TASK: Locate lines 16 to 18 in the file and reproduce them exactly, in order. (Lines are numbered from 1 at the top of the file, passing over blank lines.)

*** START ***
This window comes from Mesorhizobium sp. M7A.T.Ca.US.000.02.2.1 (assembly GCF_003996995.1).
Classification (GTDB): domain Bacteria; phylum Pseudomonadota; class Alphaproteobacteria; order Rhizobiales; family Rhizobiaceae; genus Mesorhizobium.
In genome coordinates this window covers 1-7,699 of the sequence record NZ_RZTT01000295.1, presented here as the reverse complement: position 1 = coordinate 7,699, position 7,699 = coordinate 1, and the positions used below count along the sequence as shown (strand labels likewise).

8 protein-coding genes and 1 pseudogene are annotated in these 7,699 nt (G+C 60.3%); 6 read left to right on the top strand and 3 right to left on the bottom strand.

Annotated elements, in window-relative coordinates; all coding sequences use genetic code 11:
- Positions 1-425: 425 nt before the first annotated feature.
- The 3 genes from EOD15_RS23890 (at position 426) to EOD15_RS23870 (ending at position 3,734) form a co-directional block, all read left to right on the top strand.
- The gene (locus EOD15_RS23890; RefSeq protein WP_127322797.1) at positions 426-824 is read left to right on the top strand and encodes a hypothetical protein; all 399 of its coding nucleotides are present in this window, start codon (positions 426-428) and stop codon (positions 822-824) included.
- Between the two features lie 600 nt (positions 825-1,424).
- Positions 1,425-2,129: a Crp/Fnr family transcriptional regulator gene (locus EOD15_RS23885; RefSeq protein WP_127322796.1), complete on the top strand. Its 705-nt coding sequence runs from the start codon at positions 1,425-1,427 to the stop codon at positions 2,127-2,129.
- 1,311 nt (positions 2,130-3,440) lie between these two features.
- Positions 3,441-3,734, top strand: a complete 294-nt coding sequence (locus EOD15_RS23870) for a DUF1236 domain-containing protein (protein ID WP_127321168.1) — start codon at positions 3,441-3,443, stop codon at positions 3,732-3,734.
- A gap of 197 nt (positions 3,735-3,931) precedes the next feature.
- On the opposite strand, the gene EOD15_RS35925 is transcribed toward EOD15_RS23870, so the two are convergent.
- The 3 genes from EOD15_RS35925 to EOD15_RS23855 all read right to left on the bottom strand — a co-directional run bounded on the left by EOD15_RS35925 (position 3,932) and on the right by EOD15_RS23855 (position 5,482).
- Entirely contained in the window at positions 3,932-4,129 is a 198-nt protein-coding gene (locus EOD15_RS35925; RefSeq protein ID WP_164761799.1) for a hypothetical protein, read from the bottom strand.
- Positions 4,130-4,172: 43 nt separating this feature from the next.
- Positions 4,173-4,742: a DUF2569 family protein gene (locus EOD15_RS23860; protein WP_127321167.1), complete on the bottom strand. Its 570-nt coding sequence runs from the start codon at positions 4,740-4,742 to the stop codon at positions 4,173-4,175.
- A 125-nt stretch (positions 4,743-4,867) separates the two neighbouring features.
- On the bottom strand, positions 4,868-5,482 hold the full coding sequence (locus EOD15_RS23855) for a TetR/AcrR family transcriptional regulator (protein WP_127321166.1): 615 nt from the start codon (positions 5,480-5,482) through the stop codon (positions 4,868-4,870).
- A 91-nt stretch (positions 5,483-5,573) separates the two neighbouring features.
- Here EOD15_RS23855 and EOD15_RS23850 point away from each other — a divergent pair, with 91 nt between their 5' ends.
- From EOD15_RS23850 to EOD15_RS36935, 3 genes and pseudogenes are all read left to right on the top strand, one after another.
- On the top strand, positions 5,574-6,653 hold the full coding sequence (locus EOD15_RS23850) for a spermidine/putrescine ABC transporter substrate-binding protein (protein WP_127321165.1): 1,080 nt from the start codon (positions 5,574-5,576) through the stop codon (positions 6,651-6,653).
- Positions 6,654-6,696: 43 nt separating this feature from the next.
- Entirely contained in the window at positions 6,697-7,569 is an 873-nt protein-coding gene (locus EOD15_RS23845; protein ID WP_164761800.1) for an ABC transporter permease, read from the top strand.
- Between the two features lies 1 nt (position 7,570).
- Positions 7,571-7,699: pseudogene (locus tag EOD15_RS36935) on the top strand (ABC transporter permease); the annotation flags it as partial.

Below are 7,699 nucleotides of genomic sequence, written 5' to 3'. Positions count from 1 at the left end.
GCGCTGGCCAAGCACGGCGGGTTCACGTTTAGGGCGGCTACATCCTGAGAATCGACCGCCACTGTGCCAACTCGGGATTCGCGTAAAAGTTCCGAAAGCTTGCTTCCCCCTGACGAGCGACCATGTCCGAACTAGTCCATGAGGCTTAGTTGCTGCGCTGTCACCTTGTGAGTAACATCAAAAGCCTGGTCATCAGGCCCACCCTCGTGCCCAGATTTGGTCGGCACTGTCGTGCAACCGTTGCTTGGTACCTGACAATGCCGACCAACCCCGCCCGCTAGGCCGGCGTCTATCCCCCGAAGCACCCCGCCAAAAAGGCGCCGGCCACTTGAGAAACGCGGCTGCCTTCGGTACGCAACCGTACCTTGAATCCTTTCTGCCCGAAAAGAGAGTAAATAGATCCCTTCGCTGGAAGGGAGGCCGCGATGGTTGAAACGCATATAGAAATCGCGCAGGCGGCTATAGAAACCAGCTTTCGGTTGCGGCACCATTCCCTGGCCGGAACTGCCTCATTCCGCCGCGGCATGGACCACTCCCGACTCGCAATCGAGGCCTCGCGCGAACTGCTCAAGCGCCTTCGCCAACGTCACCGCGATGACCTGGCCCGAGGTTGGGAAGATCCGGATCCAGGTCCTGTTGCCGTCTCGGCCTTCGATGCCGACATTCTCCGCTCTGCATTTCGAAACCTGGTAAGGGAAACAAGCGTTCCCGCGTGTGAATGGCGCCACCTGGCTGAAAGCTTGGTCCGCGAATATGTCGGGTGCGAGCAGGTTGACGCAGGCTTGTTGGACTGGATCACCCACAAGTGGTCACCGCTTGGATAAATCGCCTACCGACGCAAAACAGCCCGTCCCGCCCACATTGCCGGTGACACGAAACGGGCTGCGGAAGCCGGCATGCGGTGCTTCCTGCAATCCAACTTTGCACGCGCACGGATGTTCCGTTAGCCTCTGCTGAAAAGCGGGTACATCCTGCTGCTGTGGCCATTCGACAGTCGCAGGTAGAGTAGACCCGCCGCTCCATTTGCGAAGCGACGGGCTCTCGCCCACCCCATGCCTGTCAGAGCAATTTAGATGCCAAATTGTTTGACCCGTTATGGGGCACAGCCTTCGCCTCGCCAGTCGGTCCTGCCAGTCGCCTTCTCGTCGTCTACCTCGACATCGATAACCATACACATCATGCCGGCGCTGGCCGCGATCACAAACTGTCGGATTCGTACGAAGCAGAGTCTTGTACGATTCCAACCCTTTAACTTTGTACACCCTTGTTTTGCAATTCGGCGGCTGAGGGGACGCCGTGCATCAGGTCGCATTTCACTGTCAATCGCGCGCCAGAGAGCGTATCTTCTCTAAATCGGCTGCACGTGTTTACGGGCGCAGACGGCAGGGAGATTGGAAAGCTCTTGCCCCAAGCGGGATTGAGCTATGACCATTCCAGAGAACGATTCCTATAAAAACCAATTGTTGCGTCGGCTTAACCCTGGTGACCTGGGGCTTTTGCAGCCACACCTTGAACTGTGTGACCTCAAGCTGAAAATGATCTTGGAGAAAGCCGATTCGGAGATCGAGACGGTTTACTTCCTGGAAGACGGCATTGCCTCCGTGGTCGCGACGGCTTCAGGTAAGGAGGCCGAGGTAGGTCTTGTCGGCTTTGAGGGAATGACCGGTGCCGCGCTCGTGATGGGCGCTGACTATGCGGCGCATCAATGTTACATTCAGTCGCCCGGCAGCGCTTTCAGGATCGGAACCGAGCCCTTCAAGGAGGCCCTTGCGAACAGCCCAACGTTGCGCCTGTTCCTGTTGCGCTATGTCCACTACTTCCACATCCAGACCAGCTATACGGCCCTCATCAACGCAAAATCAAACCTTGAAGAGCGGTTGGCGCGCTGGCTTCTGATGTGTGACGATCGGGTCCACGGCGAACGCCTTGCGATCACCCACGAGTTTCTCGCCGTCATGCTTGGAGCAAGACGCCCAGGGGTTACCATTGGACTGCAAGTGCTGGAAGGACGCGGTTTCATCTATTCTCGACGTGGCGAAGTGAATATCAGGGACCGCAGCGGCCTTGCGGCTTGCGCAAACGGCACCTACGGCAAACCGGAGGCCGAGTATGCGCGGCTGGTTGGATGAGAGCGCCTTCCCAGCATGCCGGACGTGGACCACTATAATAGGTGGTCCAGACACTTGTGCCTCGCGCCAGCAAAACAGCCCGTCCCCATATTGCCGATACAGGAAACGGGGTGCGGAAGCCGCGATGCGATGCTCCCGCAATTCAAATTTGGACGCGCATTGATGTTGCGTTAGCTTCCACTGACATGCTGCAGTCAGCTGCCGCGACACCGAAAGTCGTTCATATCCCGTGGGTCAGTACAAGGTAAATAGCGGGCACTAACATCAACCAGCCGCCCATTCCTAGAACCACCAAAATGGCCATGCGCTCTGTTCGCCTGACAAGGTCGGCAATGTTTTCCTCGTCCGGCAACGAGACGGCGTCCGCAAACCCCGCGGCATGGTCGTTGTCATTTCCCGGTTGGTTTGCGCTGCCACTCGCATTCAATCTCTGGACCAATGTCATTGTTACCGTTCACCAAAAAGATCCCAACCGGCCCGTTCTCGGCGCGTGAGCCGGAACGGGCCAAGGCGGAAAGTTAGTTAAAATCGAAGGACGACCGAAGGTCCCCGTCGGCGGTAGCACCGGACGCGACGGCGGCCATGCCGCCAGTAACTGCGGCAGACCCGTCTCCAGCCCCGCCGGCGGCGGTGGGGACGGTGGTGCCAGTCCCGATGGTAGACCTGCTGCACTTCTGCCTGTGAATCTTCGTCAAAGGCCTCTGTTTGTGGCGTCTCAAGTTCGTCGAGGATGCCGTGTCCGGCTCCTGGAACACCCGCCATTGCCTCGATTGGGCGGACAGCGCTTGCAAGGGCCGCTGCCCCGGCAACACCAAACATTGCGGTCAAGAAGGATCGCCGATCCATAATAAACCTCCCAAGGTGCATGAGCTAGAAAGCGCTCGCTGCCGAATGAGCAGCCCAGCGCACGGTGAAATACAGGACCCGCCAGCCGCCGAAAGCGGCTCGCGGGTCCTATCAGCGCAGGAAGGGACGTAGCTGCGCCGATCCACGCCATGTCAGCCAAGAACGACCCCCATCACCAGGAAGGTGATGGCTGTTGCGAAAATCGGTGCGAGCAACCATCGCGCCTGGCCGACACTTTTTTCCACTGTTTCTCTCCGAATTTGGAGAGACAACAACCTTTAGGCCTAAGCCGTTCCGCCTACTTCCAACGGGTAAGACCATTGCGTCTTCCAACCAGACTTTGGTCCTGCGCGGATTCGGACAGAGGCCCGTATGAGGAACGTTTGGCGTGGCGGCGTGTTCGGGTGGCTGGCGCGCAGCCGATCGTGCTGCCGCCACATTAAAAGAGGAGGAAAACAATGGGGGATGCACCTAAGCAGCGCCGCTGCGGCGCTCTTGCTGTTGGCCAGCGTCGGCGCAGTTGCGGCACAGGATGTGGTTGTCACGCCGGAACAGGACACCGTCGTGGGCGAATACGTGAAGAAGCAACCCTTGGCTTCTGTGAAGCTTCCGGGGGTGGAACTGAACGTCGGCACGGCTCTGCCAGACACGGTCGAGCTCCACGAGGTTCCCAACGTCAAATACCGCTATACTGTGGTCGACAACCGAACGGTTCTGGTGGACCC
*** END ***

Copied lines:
- Entirely contained in the window at positions 3,932-4,129 is a 198-nt protein-coding gene (locus EOD15_RS35925; RefSeq protein ID WP_164761799.1) for a hypothetical protein, read from the bottom strand.
- Positions 4,130-4,172: 43 nt separating this feature from the next.
- Positions 4,173-4,742: a DUF2569 family protein gene (locus EOD15_RS23860; protein WP_127321167.1), complete on the bottom strand. Its 570-nt coding sequence runs from the start codon at positions 4,740-4,742 to the stop codon at positions 4,173-4,175.